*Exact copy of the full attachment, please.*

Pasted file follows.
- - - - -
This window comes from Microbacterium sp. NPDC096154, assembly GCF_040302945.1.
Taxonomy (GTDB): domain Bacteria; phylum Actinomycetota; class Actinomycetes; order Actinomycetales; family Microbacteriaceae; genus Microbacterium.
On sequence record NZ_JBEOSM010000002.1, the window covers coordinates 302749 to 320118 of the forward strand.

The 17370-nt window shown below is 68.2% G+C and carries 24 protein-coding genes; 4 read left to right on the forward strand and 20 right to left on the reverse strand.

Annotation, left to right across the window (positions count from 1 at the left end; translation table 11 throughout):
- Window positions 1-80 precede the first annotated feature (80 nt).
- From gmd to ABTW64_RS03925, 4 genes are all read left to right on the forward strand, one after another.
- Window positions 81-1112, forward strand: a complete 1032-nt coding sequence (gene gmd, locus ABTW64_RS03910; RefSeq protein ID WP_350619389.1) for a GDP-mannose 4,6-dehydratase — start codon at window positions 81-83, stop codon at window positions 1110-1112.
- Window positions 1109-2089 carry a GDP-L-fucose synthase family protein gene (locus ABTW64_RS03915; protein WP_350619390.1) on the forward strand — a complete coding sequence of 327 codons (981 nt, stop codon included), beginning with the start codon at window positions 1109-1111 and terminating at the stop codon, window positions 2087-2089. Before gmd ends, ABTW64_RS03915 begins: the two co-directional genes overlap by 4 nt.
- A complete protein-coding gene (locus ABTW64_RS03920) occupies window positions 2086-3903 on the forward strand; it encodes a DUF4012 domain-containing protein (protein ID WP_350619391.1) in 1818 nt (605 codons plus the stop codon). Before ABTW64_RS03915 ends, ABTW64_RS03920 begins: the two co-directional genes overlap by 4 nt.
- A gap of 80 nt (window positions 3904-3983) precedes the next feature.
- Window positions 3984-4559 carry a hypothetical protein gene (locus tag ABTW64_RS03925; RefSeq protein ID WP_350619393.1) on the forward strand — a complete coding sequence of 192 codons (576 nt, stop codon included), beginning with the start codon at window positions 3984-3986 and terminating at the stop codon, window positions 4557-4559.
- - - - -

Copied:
This window comes from Microbacterium sp. NPDC096154, assembly GCF_040302945.1.
Taxonomy (GTDB): domain Bacteria; phylum Actinomycetota; class Actinomycetes; order Actinomycetales; family Microbacteriaceae; genus Microbacterium.
On sequence record NZ_JBEOSM010000002.1, the window covers coordinates 302749 to 320118 of the forward strand.

The 17370-nt window shown below is 68.2% G+C and carries 24 protein-coding genes; 4 read left to right on the forward strand and 20 right to left on the reverse strand.

Annotation, left to right across the window (positions count from 1 at the left end; translation table 11 throughout):
- Window positions 1-80 precede the first annotated feature (80 nt).
- From gmd to ABTW64_RS03925, 4 genes are all read left to right on the forward strand, one after another.
- Window positions 81-1112, forward strand: a complete 1032-nt coding sequence (gene gmd, locus ABTW64_RS03910; RefSeq protein ID WP_350619389.1) for a GDP-mannose 4,6-dehydratase — start codon at window positions 81-83, stop codon at window positions 1110-1112.
- Window positions 1109-2089 carry a GDP-L-fucose synthase family protein gene (locus ABTW64_RS03915; protein WP_350619390.1) on the forward strand — a complete coding sequence of 327 codons (981 nt, stop codon included), beginning with the start codon at window positions 1109-1111 and terminating at the stop codon, window positions 2087-2089. Before gmd ends, ABTW64_RS03915 begins: the two co-directional genes overlap by 4 nt.
- A complete protein-coding gene (locus ABTW64_RS03920) occupies window positions 2086-3903 on the forward strand; it encodes a DUF4012 domain-containing protein (protein ID WP_350619391.1) in 1818 nt (605 codons plus the stop codon). Before ABTW64_RS03915 ends, ABTW64_RS03920 begins: the two co-directional genes overlap by 4 nt.
- A gap of 80 nt (window positions 3904-3983) precedes the next feature.
- Window positions 3984-4559 carry a hypothetical protein gene (locus tag ABTW64_RS03925; RefSeq protein ID WP_350619393.1) on the forward strand — a complete coding sequence of 192 codons (576 nt, stop codon included), beginning with the start codon at window positions 3984-3986 and terminating at the stop codon, window positions 4557-4559.